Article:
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2/11/2020 4:49 am  #3


Re: Haven't I seen you somewhere before?

Another one, which is likely already known to some here. In 1906 a French novel introduced the world to Doctor Omega, a scientist with a craft capable of traversing time and space. The novel was illustrated, and so you can see the title character in the middle of this picture:
https://www.coolfrenchcomics.com/Omega_Bouard_09.jpg

It was re-released in 1949 with new illustrations, such as this one:
https://www.coolfrenchcomics.com/Omega%201949%205.jpg

In 1963, the BBC launched Doctor Who, then starring William Hartnell.
https://www.coolfrenchcomics.com/omega2.jpg

Noting this similarity, and that WHO inverted is OHM, a unit of electrical resistance whose symbol is the Greek letter Omega, writing couple Jean-Marc and Randy Lofficier adapted the novel into English, adding in a few extra hints that Omega was indeed the First Doctor.  

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2/14/2020 8:31 am  #4


Re: Haven't I seen you somewhere before?

A man dons a winged costume that allows him to fly, and becomes a crimefighter using the name Nighthawk.

No, not this guy:
https://mikescollection.files.wordpress.com/2013/02/marv-nighthawk-art.jpg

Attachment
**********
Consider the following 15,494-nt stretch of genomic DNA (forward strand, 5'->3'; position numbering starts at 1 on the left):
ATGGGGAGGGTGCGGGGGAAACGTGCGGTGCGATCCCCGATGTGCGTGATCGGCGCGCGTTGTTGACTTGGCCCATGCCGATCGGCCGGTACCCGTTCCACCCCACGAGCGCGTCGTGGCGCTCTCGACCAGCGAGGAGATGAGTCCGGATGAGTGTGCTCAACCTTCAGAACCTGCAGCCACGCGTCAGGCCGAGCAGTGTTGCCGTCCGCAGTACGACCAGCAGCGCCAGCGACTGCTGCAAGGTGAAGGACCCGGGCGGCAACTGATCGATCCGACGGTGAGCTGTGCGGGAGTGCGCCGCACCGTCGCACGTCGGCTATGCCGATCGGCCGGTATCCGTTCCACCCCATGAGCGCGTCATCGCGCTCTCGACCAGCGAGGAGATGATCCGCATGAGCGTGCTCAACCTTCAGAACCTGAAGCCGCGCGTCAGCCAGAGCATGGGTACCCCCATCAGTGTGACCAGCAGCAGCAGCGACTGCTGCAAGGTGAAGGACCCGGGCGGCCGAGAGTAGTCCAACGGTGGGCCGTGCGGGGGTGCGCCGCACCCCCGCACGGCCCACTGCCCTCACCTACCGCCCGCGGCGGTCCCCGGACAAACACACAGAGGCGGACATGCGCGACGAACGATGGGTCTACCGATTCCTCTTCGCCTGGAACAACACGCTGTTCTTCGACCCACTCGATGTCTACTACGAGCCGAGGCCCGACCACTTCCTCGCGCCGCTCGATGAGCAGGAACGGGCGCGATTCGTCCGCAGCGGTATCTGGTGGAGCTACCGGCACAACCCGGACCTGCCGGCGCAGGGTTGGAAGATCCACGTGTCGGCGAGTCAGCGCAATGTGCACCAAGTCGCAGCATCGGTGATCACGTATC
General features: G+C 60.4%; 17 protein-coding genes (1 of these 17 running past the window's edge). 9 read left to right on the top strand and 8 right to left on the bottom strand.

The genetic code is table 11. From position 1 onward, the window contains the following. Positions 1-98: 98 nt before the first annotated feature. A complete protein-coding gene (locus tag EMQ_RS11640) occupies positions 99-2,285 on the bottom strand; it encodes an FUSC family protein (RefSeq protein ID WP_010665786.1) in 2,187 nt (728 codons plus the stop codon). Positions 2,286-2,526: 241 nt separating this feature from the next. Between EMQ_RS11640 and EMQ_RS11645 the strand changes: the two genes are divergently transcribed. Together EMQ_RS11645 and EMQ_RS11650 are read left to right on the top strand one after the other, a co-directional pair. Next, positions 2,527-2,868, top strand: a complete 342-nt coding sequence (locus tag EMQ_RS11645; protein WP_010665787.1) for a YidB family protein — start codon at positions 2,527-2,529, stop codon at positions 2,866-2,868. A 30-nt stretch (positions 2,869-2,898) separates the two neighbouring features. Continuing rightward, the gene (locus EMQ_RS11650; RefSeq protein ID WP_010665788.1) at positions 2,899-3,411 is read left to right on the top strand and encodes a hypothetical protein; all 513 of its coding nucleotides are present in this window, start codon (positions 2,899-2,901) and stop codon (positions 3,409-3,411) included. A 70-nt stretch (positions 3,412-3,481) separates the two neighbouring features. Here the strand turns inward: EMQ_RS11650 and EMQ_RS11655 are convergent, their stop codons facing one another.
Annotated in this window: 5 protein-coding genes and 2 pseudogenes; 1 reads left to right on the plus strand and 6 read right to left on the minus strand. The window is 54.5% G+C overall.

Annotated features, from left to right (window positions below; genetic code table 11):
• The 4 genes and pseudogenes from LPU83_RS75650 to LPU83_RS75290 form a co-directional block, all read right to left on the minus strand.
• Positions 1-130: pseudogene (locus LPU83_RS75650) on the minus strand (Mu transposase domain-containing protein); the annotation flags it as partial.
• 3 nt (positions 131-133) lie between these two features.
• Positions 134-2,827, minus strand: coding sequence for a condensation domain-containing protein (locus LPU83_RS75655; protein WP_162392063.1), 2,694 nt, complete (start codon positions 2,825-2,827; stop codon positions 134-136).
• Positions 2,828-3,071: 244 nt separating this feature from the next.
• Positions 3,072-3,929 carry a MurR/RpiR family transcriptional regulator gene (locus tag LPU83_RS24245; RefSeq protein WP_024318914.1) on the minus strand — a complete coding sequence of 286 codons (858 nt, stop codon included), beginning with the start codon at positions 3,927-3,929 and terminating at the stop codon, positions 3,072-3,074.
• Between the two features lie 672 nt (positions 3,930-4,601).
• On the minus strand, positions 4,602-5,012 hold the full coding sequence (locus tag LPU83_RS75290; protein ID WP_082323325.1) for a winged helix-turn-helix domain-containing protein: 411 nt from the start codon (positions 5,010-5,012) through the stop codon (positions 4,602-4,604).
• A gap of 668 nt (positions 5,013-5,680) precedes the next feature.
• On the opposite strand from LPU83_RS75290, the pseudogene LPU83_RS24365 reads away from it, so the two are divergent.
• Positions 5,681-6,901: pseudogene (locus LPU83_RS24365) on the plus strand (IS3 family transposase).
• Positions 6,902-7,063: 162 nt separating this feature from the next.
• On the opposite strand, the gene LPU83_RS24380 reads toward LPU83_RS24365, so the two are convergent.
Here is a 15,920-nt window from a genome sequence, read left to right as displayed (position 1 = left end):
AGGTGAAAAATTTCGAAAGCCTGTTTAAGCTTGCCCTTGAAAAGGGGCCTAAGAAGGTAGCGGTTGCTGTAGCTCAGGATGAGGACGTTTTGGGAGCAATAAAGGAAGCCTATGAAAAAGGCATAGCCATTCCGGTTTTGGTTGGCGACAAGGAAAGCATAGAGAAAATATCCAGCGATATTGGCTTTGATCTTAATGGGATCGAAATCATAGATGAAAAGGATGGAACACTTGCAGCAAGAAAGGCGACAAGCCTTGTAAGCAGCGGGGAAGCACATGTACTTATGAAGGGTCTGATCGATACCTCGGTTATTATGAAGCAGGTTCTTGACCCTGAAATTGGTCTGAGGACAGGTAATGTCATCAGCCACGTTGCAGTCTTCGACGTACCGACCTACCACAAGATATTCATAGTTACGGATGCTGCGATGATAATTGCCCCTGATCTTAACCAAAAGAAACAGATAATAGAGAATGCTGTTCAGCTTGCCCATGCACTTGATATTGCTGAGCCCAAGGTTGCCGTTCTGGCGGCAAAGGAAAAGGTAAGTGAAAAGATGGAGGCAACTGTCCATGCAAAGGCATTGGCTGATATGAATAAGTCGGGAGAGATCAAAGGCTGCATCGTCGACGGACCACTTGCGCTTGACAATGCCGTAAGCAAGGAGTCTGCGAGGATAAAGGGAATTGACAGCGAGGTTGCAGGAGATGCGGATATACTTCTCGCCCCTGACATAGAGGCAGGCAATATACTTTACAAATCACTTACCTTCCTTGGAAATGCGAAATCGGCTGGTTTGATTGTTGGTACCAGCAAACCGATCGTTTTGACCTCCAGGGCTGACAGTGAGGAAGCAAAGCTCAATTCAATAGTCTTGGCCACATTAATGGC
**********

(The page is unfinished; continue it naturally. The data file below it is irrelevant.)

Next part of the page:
This guy, from 1930's Nelson Lee Library #11:
https://i.pinimg.com/236x/28/92/41/289241b686b315bcafe58b1669d569d2---karl.jpg

(Okay, it's actually Night Hawk, not Nighthawk, but close enough).

Oh, and if that's not freaky enough, Marvel's Nighthawk is Kyle Richmond, while the 1930s is Thurston Kyle.

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2/18/2020 8:59 am  #5


Re: Haven't I seen you somewhere before?

I just remembered a big one: Darth Vader bears more than a passing resemblance to Dr. Doom. If memory serves, some of the decisions with Doom in the 2005 Fantastic Four series were due to trying to make him seem different enough from Vader even though he came first.


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2/18/2020 11:56 am  #6


Re: Haven't I seen you somewhere before?

Andy E. Nystrom wrote:

I just remembered a big one: Darth Vader bears more than a passing resemblance to Dr. Doom. If memory serves, some of the decisions with Doom in the 2005 Fantastic Four series were due to trying to make him seem different enough from Vader even though he came first.